Because mature leaves are low in nutrients, and difficult to digest because of their high cellulose content, animals use many different strategies to eat leaves. Animals that feed on grass leaves are generally... More »
RefugiaLast Updated on 2013-10-21 15:07:19
Refugia (singular Refugium) are geographical locations where natural environmental conditions have remained relatively constant or stable during times of great environmental change, such as eras of glacial advance and retreat. Refugia protect populations of geographically isolated organisms which may then re-colonize a region when the wider environment returns to levels within the organism's tolerance levels. This idea is commonly referred to as The Refugia Theory.
Haffer (1969) first proposed the idea of refugia to explain the high diversity of Amazonian bird species seen today. Haffer (1969) proposed that the Amazon Basin paleoclimate experienced several warm, dry periods during episodes of continental glacier advance in the Pleistocene. These glacially driven periods led to the conversion of forest to savanna, which resulted in the isolation of small fragments of forest... More »
Desert biomeLast Updated on 2013-09-30 22:58:39
Desert biomes cover about one fifth of the Earth's surface and are defined to occur where rainfall is less than 50 centimeters (cm) per year. Although most deserts, such as the Sahara of North Africa and the deserts of the southwestern U.S., Mexico, and Australia, occur at low latitudes, another kind of desert, cold deserts, occur in the basin and range area of Utah and Nevada and in parts of western Asia. Most deserts have a considerable amount of specialized vegetation, as well as specialized vertebrate and invertebrate animals. Soils often have abundant nutrients because they need only water to become very productive and have little or no organic matter. Disturbances are common in the form of occasional fires or cold weather, and sudden, infrequent, but intense rains that cause flooding.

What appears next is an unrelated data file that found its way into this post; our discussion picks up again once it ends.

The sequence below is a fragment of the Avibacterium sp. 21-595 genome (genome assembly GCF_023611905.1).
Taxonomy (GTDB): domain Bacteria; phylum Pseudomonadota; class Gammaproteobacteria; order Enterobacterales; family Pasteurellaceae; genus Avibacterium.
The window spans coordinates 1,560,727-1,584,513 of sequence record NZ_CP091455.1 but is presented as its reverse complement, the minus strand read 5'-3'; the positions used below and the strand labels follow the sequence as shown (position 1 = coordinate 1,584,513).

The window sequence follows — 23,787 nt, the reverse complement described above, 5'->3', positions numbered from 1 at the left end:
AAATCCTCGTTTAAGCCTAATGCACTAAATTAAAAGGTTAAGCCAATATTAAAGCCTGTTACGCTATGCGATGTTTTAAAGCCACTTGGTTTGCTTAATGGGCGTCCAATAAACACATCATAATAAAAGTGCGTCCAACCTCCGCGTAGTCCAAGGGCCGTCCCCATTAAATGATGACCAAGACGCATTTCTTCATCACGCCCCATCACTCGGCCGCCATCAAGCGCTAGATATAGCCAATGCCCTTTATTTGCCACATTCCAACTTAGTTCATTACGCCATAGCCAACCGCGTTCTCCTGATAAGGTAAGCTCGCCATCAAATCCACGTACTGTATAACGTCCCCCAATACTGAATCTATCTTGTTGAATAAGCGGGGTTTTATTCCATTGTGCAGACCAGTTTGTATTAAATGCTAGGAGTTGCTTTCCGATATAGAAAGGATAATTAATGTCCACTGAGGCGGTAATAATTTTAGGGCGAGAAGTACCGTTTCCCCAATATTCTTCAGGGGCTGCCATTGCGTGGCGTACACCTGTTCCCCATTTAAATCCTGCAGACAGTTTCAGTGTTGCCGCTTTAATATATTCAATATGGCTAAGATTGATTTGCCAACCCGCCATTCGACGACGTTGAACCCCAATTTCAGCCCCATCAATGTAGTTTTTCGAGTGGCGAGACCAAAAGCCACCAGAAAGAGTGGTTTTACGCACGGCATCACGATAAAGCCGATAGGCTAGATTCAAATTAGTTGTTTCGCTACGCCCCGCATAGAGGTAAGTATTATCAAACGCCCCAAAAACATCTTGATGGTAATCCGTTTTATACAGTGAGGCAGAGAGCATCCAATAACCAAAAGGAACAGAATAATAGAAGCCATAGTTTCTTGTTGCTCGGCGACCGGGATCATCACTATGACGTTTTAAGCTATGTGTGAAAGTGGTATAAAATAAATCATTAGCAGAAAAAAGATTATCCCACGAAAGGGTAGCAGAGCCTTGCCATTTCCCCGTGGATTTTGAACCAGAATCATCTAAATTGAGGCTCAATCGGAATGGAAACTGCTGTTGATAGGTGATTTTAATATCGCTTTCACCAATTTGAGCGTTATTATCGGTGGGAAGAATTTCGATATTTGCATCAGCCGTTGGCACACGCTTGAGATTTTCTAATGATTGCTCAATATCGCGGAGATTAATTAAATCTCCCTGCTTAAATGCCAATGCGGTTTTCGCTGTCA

There are relatively few large mammals in deserts because most are not capable of... More »
Conservation and management of rare plant speciesLast Updated on 2013-09-18 20:23:33Over 8,000 plant species worldwide are threatened with extinction, according to the World Conservation Union, and that number grows daily. Researchers have recently estimated that between 22 and 47% of the world’s flora is in serious decline. In the United States alone, 744 plant species are federally listed as threatened or endangered by the U. S. Fish and Wildlife Service, comprising over half of all imperiled species. These are disturbing trends, because plants provide essential ecosystem services that sustain life on the planet: producing oxygen, sequestering carbon dioxide (a major greenhouse gas), and providing food, medicines, building materials, textiles, and habitat. Many plants listed as in danger are endemic (restricted in distribution) to small regions or require specialized habitats. However, an increasing number of formerly “common” or dominant species... More »